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We see that very much with respect to foreign authoritarians, including

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Russia and China who essentially have weaponized information, conducted very

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sophisticated information operations - well, really, we should call the

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misinformation operations - against the United States, against friends and allies,

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against pivotal countries like Ukraine.

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We've seen in Ukraine, for instance, how the Kremlin has sought to

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paint a picture of that country as some kind of failed Nazi state.

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When, in fact, the opposite is true.

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Ukraine is quite a successful country coming out of a very bad period.

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You've listed some really malign examples of this problem, or, at least,

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in terms of countries and nations.

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Where do you personally see the worst examples of malign influence and

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disinformation taking place in the world?

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So there are a couple answers.

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One, frankly, is the malign forms of disinformation that Russia and China

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tell their own citizens, which gives them a totally warped perspective about

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the United States, about the quality of democracy in the world, about

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how we work with friends and allies to maintain peace and prosperity.

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So the Chinese citizenry, in particular, but also Russian citizens in some ways,

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are captured by these fake narratives that come from their autocratic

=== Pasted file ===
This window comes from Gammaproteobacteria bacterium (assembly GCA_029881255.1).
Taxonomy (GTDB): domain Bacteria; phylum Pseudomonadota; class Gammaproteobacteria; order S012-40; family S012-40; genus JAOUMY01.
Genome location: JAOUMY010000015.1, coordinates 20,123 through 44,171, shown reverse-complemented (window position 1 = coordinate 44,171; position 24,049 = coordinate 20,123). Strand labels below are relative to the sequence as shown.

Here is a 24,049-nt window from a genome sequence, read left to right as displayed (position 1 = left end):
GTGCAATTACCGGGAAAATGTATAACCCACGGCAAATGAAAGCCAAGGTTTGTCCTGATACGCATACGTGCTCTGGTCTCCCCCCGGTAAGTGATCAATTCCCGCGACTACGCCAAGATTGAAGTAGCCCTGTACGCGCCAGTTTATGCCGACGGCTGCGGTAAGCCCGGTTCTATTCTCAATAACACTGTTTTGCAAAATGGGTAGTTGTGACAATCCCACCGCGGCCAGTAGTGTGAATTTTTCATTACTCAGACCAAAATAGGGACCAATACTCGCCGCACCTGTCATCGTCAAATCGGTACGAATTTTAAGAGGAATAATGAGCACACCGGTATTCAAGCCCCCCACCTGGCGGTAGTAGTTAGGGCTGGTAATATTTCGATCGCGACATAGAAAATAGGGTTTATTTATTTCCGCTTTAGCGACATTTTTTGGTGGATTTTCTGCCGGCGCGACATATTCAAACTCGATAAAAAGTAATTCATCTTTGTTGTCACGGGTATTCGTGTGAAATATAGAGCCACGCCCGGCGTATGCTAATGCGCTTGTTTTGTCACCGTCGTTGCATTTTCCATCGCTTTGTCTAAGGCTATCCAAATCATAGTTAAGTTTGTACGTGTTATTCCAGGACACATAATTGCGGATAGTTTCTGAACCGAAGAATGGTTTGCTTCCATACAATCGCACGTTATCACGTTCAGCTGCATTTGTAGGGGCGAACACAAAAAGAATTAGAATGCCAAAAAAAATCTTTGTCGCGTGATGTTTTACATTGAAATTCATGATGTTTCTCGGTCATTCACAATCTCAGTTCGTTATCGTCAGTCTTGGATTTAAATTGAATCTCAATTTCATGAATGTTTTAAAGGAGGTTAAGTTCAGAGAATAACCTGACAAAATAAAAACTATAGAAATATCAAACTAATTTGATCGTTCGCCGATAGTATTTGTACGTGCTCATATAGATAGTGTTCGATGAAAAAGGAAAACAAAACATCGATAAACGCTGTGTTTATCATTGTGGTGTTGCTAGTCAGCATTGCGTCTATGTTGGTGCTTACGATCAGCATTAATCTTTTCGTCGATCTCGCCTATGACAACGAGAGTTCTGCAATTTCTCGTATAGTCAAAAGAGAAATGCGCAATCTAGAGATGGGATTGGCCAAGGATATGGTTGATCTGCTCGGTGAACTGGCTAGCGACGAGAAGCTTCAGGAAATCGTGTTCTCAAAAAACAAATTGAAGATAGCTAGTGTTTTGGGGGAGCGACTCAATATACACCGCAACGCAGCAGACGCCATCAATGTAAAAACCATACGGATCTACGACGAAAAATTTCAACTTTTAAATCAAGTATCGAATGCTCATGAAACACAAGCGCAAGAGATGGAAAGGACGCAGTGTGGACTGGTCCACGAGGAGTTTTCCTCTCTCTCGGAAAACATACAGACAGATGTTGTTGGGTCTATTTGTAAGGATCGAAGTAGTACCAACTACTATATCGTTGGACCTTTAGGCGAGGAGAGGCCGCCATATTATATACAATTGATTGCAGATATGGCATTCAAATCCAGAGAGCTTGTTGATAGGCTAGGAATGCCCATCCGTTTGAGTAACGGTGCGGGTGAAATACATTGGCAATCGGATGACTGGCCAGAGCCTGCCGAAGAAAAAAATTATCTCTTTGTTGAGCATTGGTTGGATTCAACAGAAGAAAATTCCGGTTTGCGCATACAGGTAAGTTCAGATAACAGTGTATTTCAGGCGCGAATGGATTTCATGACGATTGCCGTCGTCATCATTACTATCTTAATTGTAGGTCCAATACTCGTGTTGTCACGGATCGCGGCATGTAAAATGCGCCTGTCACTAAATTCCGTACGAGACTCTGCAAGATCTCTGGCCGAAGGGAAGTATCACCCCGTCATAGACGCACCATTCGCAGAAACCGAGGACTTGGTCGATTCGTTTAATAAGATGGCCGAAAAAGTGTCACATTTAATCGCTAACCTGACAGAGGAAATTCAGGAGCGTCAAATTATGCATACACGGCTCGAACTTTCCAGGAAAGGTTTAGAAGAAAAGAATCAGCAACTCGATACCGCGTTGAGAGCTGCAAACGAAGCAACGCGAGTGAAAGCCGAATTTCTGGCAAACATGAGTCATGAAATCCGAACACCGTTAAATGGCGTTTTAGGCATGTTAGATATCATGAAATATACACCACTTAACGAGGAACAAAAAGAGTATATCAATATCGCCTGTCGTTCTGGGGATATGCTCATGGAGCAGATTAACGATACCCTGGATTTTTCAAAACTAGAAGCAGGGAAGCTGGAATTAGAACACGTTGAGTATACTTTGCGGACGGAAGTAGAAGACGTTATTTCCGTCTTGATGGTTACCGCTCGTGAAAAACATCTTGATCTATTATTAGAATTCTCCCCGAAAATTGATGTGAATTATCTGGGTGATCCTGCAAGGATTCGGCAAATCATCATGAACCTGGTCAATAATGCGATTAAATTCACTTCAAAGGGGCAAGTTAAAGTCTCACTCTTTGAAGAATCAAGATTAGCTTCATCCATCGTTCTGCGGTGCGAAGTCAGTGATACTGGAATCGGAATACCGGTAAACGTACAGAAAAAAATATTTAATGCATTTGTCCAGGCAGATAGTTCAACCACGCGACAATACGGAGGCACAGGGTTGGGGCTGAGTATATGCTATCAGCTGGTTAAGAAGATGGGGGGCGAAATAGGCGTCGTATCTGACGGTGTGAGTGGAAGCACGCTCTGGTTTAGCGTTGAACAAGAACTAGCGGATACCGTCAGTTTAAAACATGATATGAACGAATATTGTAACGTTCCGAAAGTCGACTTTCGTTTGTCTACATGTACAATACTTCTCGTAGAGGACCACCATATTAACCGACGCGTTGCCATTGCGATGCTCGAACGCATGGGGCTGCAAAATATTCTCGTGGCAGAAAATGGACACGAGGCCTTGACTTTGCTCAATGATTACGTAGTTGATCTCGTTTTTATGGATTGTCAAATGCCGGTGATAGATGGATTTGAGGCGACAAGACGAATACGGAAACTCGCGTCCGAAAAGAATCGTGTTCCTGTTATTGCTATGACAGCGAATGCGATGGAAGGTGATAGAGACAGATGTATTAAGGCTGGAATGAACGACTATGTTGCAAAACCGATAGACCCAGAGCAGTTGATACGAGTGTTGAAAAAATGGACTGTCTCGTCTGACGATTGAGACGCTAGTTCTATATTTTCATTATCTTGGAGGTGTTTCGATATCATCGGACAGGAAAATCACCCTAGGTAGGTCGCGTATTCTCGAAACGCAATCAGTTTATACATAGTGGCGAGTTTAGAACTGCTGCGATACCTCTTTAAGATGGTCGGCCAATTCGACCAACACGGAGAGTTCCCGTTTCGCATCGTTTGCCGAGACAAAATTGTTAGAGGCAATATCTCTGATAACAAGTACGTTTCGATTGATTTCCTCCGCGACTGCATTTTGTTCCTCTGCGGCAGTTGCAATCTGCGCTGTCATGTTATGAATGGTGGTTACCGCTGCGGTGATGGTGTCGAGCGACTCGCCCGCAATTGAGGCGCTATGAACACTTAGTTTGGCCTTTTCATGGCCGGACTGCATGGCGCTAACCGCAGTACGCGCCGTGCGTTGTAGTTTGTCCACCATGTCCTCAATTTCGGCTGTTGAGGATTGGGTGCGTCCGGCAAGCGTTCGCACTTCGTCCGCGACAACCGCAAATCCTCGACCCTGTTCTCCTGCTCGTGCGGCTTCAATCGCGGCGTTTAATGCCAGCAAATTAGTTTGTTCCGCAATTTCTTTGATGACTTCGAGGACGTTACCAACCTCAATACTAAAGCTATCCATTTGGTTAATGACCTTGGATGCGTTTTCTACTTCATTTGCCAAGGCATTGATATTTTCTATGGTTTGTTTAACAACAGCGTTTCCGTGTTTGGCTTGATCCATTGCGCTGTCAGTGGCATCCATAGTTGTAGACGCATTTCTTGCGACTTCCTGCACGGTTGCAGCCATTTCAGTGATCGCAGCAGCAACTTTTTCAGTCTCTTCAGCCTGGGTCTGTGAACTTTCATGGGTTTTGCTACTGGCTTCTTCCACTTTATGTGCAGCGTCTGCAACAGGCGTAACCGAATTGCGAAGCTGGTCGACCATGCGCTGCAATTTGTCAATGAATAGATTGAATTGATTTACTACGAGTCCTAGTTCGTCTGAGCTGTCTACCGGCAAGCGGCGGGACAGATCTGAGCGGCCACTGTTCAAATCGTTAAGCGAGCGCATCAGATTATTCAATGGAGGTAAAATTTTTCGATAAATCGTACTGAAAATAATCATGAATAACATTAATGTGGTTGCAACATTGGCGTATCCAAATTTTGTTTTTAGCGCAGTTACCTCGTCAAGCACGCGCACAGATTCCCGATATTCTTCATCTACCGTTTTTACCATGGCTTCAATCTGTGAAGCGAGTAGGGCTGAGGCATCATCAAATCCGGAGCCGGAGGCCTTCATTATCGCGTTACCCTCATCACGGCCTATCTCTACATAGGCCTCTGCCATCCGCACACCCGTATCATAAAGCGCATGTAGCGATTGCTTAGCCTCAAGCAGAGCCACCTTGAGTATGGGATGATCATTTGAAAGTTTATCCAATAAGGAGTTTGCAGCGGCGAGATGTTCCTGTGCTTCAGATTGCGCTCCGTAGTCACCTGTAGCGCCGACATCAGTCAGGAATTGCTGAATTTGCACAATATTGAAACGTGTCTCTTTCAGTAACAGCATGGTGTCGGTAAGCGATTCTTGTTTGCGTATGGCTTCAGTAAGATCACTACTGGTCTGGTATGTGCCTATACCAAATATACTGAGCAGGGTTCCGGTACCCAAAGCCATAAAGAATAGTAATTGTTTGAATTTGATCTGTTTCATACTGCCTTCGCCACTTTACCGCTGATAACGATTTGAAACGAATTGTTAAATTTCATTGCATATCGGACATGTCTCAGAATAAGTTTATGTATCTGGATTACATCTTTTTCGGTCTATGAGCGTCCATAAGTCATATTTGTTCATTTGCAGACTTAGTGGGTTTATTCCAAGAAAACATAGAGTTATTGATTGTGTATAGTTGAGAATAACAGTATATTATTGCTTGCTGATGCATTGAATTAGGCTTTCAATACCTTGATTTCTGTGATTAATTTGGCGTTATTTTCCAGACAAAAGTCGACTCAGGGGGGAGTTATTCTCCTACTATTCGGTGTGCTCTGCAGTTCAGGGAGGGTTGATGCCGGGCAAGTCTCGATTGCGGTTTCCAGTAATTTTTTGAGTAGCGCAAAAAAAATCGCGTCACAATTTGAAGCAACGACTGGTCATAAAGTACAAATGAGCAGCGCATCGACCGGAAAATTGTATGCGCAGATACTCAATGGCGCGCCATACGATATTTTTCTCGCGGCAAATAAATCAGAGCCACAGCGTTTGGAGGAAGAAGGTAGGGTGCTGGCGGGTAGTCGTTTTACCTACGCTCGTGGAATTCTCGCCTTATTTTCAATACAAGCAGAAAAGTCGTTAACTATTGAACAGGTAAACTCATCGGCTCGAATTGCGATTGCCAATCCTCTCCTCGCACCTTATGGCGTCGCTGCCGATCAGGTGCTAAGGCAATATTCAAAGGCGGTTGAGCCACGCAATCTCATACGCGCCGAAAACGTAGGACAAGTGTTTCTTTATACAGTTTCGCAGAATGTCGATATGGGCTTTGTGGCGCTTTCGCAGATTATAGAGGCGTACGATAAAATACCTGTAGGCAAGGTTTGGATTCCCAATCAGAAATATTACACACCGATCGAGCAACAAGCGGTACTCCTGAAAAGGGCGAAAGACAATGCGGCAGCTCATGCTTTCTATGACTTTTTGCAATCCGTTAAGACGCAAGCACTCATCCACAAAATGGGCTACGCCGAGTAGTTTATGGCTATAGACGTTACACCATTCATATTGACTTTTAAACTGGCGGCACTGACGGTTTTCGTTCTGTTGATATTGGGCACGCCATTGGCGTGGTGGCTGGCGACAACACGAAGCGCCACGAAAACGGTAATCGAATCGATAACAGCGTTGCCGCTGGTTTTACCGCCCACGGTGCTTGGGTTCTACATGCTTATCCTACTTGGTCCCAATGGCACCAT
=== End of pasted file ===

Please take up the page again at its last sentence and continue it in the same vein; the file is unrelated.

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governments that really heighten tensions and increase the risk of great

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power conflict between our countries.

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But we've also seen Russia, for instance, attack our own electoral integrity,

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attack electoral integrity and political processes in countries in Europe and

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beyond, including in Latin America.

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We've seen China run all sorts of, again, malign campaigns designed to

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distort truth and reality, including in places that many people listening

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might not see as highly strategic.

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Places and countries in Africa, for instance, where the Chinese run very

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sophisticated campaigns to squash any media conversation or political

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conversation in public about Taiwan, about Xinjiang, about human rights

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abuses in Hong Kong, and beyond.

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And so, many American friends and allies and citizens in the world don't have

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a full picture of the nature of these authoritarian states that understand

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that the way to protect their own autocracies is essentially to neuter

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the international conversation about their human rights abuses through

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forms of information operation.

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It's really quite deep.

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One of the things that I think those of us who follow China in particular

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so closely recognize is that sometimes China doesn't look to be nefarious.